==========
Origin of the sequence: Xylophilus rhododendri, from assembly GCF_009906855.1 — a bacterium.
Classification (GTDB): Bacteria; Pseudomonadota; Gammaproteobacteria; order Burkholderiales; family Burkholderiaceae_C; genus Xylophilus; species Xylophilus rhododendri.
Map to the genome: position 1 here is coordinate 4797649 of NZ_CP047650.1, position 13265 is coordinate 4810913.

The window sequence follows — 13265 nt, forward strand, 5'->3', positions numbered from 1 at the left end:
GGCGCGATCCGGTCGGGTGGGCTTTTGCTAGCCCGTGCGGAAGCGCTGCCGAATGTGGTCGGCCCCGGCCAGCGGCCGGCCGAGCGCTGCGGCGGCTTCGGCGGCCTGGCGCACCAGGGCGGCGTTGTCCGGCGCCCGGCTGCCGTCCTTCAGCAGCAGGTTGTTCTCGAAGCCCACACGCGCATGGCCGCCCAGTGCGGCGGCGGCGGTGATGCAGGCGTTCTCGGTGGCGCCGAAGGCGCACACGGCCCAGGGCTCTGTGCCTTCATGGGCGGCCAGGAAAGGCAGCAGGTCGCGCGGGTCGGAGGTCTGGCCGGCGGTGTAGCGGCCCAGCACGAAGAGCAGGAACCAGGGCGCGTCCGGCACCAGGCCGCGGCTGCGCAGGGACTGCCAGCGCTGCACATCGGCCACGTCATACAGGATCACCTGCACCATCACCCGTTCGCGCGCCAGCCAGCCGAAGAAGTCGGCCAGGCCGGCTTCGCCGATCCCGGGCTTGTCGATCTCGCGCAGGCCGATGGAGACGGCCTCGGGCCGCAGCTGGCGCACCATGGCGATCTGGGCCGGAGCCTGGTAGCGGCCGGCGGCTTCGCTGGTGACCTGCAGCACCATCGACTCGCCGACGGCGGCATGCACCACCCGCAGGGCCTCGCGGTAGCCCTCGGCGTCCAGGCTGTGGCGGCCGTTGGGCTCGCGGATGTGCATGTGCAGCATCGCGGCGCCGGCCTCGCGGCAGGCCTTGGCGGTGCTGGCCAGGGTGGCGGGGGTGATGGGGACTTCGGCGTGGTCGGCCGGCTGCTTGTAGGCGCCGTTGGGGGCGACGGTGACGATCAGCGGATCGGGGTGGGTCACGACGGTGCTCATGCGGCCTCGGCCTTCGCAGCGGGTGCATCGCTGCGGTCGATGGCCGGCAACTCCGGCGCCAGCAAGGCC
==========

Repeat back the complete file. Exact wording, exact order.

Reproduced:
Origin of the sequence: Xylophilus rhododendri, from assembly GCF_009906855.1 — a bacterium.
Classification (GTDB): Bacteria; Pseudomonadota; Gammaproteobacteria; order Burkholderiales; family Burkholderiaceae_C; genus Xylophilus; species Xylophilus rhododendri.
Map to the genome: position 1 here is coordinate 4797649 of NZ_CP047650.1, position 13265 is coordinate 4810913.

The window sequence follows — 13265 nt, forward strand, 5'->3', positions numbered from 1 at the left end:
GGCGCGATCCGGTCGGGTGGGCTTTTGCTAGCCCGTGCGGAAGCGCTGCCGAATGTGGTCGGCCCCGGCCAGCGGCCGGCCGAGCGCTGCGGCGGCTTCGGCGGCCTGGCGCACCAGGGCGGCGTTGTCCGGCGCCCGGCTGCCGTCCTTCAGCAGCAGGTTGTTCTCGAAGCCCACACGCGCATGGCCGCCCAGTGCGGCGGCGGCGGTGATGCAGGCGTTCTCGGTGGCGCCGAAGGCGCACACGGCCCAGGGCTCTGTGCCTTCATGGGCGGCCAGGAAAGGCAGCAGGTCGCGCGGGTCGGAGGTCTGGCCGGCGGTGTAGCGGCCCAGCACGAAGAGCAGGAACCAGGGCGCGTCCGGCACCAGGCCGCGGCTGCGCAGGGACTGCCAGCGCTGCACATCGGCCACGTCATACAGGATCACCTGCACCATCACCCGTTCGCGCGCCAGCCAGCCGAAGAAGTCGGCCAGGCCGGCTTCGCCGATCCCGGGCTTGTCGATCTCGCGCAGGCCGATGGAGACGGCCTCGGGCCGCAGCTGGCGCACCATGGCGATCTGGGCCGGAGCCTGGTAGCGGCCGGCGGCTTCGCTGGTGACCTGCAGCACCATCGACTCGCCGACGGCGGCATGCACCACCCGCAGGGCCTCGCGGTAGCCCTCGGCGTCCAGGCTGTGGCGGCCGTTGGGCTCGCGGATGTGCATGTGCAGCATCGCGGCGCCGGCCTCGCGGCAGGCCTTGGCGGTGCTGGCCAGGGTGGCGGGGGTGATGGGGACTTCGGCGTGGTCGGCCGGCTGCTTGTAGGCGCCGTTGGGGGCGACGGTGACGATCAGCGGATCGGGGTGGGTCACGACGGTGCTCATGCGGCCTCGGCCTTCGCAGCGGGTGCATCGCTGCGGTCGATGGCCGGCAACTCCGGCGCCAGCAAGGCC